I think I've captured Gabrieli's
digressions from the prepared text, but I kept getting distracted by his
Bacon's outrageously large glasses, so I may have missed a flourish or two.
Thank you all so much for being here
[Thanks his family. Smoki Bacon's specs are colossal.]
But I especially want to thank those of you who spent weeks traveling across
Massachusetts, going door to door to collect the 500 signatures we needed to
get onto the ballot at the Democratic convention in June. You know, a lot of
people said it couldn't be done, but you did it. Thank you.
Now, I owe you an answer, so here it is: Yes! Yes, Massachusetts faces great
challenges. Yes, it's time to start getting results. And yes, I am running to
be the next governor of Massachusetts.
Now, I'm doing this for a lot of reasons, but more than anything, I'm doing
this for one reason: I love this state. You know, I went to college here. I met
my wife here. I'm raising my five kids here. And unlike Johnny Damon, I'm
staying right here.
You know, when I moved here, I couldn't imagine any better place in this whole
country to live. There's so much opportunity, so much history, such incredible
people, and I think all of us who live here still feel that way. But when I
look around today, I see jobs leaving the state. I see people moving elsewhere
because they can't find an affordable place to live. I see the cost of just
about everything skyrocketing. And I see too many parents worried the American
Dream is fading for their kids.
But you know what I don't see? I don't see Republican governors getting the job
done to solve our problems, and I'm tired of it. For 16 years, all we've heard
is promises, but we still haven't seen results. We're 46th in the nation in job
creation, we have the highest cost of housing, millions of tax dollars are
wasted every year. And yet there's no accountability to voters and taxpayers.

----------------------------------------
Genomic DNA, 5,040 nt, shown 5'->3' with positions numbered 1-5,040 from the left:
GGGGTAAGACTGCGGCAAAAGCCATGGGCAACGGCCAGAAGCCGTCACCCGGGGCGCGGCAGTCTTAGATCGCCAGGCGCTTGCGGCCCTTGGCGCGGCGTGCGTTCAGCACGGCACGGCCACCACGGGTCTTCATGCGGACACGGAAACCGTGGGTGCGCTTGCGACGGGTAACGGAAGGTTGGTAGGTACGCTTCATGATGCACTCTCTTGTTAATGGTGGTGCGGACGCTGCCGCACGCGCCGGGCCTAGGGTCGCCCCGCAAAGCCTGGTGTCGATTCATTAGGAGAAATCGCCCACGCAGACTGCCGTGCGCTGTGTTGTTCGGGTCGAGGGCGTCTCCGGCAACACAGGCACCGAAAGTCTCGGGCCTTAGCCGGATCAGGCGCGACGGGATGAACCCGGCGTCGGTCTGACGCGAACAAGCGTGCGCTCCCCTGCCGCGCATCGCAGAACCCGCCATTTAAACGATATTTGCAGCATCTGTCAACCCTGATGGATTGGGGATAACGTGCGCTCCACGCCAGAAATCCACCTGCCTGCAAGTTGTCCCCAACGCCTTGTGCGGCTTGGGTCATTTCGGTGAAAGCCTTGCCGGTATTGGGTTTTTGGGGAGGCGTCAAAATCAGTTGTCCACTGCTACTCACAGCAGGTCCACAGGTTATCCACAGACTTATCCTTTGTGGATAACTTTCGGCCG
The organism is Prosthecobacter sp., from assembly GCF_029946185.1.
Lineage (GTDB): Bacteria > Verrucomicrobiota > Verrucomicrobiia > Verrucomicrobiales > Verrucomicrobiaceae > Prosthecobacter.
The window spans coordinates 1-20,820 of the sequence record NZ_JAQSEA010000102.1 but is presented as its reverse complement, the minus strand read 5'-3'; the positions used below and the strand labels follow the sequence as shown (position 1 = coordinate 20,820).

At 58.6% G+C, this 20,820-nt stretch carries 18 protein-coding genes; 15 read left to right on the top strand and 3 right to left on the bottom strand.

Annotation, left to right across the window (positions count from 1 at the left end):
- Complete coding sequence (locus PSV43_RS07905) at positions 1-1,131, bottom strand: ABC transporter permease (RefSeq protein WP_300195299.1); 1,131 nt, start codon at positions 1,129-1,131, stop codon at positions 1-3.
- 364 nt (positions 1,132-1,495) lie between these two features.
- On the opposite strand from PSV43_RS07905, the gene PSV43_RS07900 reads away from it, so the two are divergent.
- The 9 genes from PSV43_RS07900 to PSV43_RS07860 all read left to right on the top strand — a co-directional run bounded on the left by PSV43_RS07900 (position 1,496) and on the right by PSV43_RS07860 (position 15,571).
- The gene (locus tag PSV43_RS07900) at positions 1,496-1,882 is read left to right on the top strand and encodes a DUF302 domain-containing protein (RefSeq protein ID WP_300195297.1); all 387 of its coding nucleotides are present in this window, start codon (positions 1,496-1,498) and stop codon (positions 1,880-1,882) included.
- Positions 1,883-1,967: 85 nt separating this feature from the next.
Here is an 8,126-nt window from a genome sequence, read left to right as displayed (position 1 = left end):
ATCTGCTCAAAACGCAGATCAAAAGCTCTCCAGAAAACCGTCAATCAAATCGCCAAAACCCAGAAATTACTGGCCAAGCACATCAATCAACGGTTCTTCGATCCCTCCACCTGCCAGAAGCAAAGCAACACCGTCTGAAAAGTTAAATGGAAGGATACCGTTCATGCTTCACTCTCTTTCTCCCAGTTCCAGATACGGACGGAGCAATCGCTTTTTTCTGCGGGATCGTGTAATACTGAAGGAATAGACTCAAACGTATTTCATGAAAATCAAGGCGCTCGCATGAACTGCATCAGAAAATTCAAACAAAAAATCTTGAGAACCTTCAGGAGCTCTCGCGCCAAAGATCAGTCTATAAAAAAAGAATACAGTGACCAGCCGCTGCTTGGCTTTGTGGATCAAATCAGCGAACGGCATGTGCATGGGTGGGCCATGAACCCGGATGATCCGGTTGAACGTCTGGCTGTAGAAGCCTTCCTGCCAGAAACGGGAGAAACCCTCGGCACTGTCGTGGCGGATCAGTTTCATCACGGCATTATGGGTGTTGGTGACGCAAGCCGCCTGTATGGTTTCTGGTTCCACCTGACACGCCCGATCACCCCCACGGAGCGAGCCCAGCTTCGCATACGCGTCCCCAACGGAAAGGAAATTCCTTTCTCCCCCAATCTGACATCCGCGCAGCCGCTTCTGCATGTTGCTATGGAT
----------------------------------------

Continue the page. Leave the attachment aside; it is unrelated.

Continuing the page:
Even so, without fail, every four years, Republican candidates for governor
tell us balanced government alone is the most important thing. But what use is
balance if the only result we get is stagnation?
Like so many people across Massachusetts, I'm frustrated with the lack of
results we're getting from government--but I'm not discouraged. I refuse to
believe that Massachusetts can't do better. And I will always believe that with
the right leadership, government can get real results for people.
Real accountability for real results. Those principles have guided me my whole
life. I've spent my entire career bringing people together and getting things
done, and I'm proud of the results.
I spent 17 years helping dozens of innovative young businesses succeed and
grow. In total, over $1 billion was invested in the economy, and we helped
create over 100,000 new, good jobs.
These are real results, and I'm proud of them. [NOTE: This phrase, which you're
about to see again, was italicized on the text handed out to reporters, so it's
obviously a major point Gabrieli wants to hammer home. Oddly, however, he kept
offering variations on this theme, which was a little self-defeating. Read on.]
I've always been passionate about education, and when I realized our kids spent
only 20 percent of their time in school, I started my own nonprofit foundation
devoted entirely to expanding after-school programs. Thousands of kids now have
a place to go after school to learn and be safe...
I'm proud of the results, and they're real. [?]
It always bothered me how little Massachusetts pension money we actually invest
in our own states. So I brought people together, and working with Treasurer
Cahill, we convinced the state to invest hundreds of millions of dollars in the
local economy--money that's expanding opportunity and home ownership, and